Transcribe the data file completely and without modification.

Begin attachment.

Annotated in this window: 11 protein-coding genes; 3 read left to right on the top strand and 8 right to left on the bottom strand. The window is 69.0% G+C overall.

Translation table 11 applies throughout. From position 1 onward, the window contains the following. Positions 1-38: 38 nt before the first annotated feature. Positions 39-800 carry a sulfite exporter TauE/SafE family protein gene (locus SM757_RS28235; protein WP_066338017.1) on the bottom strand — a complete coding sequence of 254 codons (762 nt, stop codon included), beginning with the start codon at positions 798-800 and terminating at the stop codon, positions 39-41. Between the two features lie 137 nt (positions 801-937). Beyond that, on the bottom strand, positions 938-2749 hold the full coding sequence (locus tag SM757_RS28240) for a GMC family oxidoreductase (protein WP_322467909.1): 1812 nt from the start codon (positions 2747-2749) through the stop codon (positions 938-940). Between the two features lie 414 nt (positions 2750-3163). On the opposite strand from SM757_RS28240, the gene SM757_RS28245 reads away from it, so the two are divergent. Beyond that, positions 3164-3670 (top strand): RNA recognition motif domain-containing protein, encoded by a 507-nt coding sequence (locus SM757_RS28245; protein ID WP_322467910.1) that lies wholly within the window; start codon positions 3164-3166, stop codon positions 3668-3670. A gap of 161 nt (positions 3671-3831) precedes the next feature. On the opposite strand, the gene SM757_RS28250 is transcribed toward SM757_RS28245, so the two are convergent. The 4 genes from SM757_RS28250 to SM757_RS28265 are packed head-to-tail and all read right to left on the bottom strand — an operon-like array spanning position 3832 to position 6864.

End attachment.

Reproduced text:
Annotated in this window: 11 protein-coding genes; 3 read left to right on the top strand and 8 right to left on the bottom strand. The window is 69.0% G+C overall.

Translation table 11 applies throughout. From position 1 onward, the window contains the following. Positions 1-38: 38 nt before the first annotated feature. Positions 39-800 carry a sulfite exporter TauE/SafE family protein gene (locus SM757_RS28235; protein WP_066338017.1) on the bottom strand — a complete coding sequence of 254 codons (762 nt, stop codon included), beginning with the start codon at positions 798-800 and terminating at the stop codon, positions 39-41. Between the two features lie 137 nt (positions 801-937). Beyond that, on the bottom strand, positions 938-2749 hold the full coding sequence (locus tag SM757_RS28240) for a GMC family oxidoreductase (protein WP_322467909.1): 1812 nt from the start codon (positions 2747-2749) through the stop codon (positions 938-940). Between the two features lie 414 nt (positions 2750-3163). On the opposite strand from SM757_RS28240, the gene SM757_RS28245 reads away from it, so the two are divergent. Beyond that, positions 3164-3670 (top strand): RNA recognition motif domain-containing protein, encoded by a 507-nt coding sequence (locus SM757_RS28245; protein ID WP_322467910.1) that lies wholly within the window; start codon positions 3164-3166, stop codon positions 3668-3670. A gap of 161 nt (positions 3671-3831) precedes the next feature. On the opposite strand, the gene SM757_RS28250 is transcribed toward SM757_RS28245, so the two are convergent. The 4 genes from SM757_RS28250 to SM757_RS28265 are packed head-to-tail and all read right to left on the bottom strand — an operon-like array spanning position 3832 to position 6864.